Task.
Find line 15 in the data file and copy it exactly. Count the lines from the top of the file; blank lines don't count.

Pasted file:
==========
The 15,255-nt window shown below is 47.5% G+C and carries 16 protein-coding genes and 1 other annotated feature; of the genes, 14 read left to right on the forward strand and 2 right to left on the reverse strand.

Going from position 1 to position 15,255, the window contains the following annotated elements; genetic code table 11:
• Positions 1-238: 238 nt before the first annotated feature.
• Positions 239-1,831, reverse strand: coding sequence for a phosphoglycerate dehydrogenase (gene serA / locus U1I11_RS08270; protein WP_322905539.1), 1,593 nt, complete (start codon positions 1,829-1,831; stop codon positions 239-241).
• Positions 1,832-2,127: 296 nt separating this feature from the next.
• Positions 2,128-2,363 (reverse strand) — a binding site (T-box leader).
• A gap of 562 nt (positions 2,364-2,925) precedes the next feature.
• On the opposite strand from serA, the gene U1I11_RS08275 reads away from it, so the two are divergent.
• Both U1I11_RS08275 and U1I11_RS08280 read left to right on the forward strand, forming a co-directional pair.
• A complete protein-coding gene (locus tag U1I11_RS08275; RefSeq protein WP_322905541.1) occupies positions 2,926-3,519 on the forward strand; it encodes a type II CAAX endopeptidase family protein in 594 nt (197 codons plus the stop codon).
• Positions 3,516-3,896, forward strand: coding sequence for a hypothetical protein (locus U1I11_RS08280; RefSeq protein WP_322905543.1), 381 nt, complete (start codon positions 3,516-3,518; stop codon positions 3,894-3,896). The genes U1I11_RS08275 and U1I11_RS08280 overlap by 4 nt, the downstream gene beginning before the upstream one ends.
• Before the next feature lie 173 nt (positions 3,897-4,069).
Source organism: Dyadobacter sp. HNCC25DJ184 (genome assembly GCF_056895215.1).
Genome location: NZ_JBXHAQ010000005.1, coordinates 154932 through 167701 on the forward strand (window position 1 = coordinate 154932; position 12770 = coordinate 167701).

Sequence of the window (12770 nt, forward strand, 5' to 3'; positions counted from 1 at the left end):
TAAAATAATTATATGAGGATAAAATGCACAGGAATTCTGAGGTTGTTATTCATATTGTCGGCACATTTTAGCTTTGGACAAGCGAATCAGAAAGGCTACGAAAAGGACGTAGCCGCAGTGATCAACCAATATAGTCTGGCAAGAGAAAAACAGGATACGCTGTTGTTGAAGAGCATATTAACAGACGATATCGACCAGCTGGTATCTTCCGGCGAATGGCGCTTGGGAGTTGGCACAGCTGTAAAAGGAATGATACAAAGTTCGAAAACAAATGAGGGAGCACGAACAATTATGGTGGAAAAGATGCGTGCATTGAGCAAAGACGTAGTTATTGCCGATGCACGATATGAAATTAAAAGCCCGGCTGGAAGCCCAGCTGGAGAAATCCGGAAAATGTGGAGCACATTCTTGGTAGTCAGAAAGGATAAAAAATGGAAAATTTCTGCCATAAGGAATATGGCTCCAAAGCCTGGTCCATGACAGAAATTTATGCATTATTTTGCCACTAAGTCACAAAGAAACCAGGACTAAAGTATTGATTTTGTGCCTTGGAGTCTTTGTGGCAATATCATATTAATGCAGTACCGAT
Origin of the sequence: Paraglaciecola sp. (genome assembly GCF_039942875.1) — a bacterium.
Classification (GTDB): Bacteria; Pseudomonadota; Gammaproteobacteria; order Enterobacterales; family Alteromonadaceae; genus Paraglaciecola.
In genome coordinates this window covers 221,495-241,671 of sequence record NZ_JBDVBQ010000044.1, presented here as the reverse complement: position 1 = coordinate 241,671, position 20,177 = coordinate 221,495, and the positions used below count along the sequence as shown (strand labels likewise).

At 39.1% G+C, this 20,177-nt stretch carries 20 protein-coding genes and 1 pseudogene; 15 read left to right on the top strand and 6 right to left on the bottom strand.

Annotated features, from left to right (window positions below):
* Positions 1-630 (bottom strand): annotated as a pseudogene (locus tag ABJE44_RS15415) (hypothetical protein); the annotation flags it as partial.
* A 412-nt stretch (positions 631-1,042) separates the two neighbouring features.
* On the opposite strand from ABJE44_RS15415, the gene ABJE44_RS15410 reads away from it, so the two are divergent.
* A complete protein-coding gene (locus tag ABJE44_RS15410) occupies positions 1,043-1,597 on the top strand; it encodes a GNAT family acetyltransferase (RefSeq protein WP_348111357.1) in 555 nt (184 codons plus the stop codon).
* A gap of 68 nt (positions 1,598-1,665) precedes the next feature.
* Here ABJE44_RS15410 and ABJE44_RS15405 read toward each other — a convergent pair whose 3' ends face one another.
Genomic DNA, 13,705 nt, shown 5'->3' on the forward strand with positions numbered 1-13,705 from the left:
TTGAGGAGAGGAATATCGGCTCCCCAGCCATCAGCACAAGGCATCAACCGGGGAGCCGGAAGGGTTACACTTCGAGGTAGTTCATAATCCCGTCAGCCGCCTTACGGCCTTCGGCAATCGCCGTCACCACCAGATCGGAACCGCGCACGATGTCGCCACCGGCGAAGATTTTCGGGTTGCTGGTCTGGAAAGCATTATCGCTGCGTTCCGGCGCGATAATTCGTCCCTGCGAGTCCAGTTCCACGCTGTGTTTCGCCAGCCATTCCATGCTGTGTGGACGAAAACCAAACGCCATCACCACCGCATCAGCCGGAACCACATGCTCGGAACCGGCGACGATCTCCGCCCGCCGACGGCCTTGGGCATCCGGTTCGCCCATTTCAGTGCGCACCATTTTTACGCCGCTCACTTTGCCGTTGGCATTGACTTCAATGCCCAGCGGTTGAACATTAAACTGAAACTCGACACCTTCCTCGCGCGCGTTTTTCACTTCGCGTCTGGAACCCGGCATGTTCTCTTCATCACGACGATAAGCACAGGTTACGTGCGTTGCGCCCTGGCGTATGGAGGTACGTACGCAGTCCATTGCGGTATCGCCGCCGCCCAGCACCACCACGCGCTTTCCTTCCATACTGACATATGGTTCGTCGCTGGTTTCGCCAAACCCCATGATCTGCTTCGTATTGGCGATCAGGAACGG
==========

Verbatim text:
Sequence of the window (12770 nt, forward strand, 5' to 3'; positions counted from 1 at the left end):